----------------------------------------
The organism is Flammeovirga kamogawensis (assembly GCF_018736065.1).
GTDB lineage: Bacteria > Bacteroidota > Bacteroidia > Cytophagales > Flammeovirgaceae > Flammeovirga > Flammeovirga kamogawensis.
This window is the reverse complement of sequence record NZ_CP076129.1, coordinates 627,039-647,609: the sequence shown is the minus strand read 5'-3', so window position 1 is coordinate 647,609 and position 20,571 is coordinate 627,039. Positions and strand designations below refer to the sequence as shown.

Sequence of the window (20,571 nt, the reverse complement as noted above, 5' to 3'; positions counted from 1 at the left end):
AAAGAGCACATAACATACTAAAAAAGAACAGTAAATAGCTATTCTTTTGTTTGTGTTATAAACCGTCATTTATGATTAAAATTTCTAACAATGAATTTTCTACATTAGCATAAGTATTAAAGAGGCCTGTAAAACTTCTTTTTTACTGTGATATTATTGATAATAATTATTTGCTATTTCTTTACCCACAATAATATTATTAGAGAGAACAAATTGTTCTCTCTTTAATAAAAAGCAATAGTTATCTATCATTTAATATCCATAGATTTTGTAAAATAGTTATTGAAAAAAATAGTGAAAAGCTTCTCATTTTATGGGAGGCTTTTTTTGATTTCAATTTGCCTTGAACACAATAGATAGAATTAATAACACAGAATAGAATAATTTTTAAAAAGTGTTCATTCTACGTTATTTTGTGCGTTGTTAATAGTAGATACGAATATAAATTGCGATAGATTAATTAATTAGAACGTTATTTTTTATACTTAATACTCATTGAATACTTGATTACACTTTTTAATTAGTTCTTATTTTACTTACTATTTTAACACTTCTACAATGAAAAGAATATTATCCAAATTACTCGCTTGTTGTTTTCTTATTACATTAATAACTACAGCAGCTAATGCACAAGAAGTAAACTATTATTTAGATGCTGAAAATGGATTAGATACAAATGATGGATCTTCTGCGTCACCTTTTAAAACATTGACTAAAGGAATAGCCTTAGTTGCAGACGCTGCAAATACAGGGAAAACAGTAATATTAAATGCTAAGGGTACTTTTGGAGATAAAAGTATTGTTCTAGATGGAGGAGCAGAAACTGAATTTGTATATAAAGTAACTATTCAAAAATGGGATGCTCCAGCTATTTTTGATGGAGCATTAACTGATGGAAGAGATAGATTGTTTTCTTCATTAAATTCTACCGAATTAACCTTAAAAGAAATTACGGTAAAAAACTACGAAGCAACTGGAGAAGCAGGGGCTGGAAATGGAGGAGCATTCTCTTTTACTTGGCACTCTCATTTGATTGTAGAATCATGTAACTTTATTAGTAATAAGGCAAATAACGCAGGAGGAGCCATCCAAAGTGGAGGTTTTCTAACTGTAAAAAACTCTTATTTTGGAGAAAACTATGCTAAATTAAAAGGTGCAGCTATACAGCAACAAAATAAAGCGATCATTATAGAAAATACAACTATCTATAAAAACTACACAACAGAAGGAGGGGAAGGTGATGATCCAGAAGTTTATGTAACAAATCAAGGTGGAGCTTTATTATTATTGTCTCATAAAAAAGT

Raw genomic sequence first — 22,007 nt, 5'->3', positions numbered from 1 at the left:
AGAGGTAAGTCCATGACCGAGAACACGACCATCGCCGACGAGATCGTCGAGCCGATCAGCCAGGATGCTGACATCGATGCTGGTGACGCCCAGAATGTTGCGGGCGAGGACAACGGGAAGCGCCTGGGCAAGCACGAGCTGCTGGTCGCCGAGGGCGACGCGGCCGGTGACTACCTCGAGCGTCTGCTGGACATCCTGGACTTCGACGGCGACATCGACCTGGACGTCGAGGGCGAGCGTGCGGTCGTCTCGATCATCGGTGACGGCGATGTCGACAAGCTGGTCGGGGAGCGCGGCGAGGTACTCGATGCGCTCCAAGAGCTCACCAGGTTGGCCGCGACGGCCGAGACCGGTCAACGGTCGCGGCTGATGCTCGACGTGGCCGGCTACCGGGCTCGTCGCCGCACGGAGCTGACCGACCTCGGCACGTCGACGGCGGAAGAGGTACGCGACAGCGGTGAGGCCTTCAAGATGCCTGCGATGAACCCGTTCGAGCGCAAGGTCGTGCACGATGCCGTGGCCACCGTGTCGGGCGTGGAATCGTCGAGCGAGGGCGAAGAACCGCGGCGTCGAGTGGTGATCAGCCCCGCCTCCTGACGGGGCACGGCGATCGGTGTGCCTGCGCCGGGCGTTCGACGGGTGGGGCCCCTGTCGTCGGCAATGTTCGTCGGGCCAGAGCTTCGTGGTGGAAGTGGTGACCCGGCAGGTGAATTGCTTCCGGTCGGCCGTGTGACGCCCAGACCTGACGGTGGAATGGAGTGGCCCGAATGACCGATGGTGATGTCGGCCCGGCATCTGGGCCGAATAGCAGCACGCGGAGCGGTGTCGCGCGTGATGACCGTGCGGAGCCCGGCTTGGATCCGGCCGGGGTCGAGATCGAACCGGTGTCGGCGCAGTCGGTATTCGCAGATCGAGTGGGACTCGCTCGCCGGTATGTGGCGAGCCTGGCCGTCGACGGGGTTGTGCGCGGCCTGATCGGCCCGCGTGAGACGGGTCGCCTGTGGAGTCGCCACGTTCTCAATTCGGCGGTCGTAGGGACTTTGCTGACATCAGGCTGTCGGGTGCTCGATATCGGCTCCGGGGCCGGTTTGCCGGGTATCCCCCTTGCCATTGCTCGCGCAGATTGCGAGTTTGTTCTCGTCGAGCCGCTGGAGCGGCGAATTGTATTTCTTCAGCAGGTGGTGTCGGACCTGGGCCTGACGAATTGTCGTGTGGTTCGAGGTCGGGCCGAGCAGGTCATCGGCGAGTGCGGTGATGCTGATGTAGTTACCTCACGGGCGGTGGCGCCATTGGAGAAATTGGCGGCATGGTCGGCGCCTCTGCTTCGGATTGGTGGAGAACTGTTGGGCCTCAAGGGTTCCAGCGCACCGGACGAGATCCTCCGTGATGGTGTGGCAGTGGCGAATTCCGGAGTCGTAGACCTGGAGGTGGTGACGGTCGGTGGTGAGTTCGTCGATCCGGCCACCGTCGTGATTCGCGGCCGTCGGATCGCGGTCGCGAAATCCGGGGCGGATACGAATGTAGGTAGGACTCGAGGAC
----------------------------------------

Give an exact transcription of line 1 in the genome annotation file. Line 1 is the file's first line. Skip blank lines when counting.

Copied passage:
The organism is Flammeovirga kamogawensis (assembly GCF_018736065.1).